The best way to enable parameters through sysfs

Since kernel 5.19, Btrfs has a new feature to automatically balance the filesystem:

Since Linux kernel 5.19 there is a sysfs knob to enable automatic block group reclaim. This is essentially the kernel automatically balancing individual block groups as they fall under a certain threshold.

By default completely empty block groups are reclaimed into free space automatically. Using the sysfs knob bg_reclaim_threshold, it is now it is possible to to set another threshold than 0. The full sysfs path is /sys/fs/btrfs/<FSID>/allocation/<PROFILE>/bg_reclaim_threshold.

  • FSID = filesystem UUID. Use btrfs filesystem show to list current filesystems.
  • PROFILE = DATA, METADATA or SYSTEM chunks.

Source: Balancing a Btrfs filesystem | Forza's Ramblings

I was wondering if Fedora could benefit from this feature and what is the best method to enable it at every startup.
Awaiting further improvements: [PATCH 0/6] btrfs: dynamic and periodic block_group reclaim - Boris Burkov

It seems that Meta uses it with some benefits:

This can be worked around by:

  • enabling automatic reclaim
  • periodically running balance

The latter is widely deployed via btrfsmaintenance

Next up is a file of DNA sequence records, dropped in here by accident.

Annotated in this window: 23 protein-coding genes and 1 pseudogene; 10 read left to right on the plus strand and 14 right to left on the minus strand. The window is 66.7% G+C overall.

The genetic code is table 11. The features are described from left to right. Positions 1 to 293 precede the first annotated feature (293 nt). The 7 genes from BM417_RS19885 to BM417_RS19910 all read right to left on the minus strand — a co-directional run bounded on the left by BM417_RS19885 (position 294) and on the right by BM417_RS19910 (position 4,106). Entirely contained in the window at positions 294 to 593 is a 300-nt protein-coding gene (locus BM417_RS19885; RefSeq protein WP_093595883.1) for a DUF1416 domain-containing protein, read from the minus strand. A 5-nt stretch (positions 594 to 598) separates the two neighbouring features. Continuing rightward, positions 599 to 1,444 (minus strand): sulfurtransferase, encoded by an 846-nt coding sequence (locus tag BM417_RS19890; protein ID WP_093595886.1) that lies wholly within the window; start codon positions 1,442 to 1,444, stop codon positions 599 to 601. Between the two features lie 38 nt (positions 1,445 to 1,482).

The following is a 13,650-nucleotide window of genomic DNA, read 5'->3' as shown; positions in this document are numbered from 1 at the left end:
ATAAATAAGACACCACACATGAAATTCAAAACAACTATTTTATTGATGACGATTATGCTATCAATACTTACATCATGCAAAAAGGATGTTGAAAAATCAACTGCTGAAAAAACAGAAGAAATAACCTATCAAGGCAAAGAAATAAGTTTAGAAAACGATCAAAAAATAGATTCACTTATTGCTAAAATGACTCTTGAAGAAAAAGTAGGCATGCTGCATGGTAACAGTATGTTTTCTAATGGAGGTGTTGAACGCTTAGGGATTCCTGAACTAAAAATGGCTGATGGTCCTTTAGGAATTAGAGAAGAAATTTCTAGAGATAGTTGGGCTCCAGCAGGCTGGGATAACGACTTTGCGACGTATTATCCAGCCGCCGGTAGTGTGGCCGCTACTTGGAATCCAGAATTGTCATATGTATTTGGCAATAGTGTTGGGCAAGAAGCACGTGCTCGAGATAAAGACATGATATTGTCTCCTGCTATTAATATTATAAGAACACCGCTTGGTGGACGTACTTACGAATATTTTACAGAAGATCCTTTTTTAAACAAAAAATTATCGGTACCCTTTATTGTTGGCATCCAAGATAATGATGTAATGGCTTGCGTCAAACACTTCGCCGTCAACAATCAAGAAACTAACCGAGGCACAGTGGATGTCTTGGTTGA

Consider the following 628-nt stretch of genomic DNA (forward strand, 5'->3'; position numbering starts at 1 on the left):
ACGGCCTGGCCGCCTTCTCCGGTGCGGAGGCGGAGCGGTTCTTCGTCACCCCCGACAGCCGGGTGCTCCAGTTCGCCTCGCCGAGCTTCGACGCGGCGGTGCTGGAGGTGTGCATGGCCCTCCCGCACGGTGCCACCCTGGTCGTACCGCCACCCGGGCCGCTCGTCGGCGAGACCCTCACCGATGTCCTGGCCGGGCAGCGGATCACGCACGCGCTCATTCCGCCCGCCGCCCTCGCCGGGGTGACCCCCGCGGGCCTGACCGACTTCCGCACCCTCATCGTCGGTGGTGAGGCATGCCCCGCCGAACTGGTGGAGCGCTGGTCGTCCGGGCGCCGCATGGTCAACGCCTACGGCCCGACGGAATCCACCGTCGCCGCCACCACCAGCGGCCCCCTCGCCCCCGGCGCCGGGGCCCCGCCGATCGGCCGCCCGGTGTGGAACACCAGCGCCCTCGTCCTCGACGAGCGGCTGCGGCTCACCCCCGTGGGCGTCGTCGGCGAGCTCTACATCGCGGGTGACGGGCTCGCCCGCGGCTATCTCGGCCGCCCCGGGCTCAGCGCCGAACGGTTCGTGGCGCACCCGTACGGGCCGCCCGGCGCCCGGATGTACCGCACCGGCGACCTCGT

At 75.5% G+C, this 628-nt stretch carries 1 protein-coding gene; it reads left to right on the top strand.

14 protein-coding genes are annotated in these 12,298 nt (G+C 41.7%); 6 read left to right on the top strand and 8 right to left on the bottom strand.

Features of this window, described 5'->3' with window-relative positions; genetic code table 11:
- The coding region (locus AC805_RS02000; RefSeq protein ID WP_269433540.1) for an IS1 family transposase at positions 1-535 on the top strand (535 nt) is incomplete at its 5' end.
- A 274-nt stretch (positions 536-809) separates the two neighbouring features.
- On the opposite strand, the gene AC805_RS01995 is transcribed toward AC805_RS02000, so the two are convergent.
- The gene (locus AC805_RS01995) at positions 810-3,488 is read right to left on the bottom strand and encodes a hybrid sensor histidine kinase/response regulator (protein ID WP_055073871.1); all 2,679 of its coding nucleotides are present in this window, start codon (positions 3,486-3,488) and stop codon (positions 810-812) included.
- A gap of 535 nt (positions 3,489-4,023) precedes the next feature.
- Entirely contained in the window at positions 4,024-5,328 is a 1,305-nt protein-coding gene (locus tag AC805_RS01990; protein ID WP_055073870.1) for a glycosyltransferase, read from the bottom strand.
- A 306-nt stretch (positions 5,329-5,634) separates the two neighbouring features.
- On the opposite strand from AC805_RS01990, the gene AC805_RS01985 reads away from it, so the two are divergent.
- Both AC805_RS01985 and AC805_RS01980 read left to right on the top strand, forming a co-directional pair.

(GitHub - kdave/btrfsmaintenance: Scripts for btrfs maintenance tasks like periodic scrub, balance, trim or defrag on selected mountpoints or directories.) and the former is used at scale at Meta with good results.

Any opinions?

An example: echo 10 > /sys/fs/btrfs/c3c00bf0-73a6-4aca-91bb-b5e32e76a08c/allocation/data/bg_reclaim_threshold

Here, 10, means a threshold of 10%. The kernel will now consider block groups that fall below this amount of usage for automatic reclaiming.

Not sure if it is the best way per se, but you can use systemd-tmpfiles to write a specific value to any file, including sysfs, on boot.[1][2]


  1. https://wiki.archlinux.org/title/Systemd#systemd-tmpfiles_-_temporary_files ↩︎

  2. https://wiki.archlinux.org/title/Gaming#Make_the_changes_permanent ↩︎

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Thank you for the response. I was also looking into “udev”, to start a script through a rule on “mount”.
Because if the partition is unmounted, the value resets.

NOTE: These settings are not persistent and will reset back to 0 when the filesystem is unmounted or system is rebooted.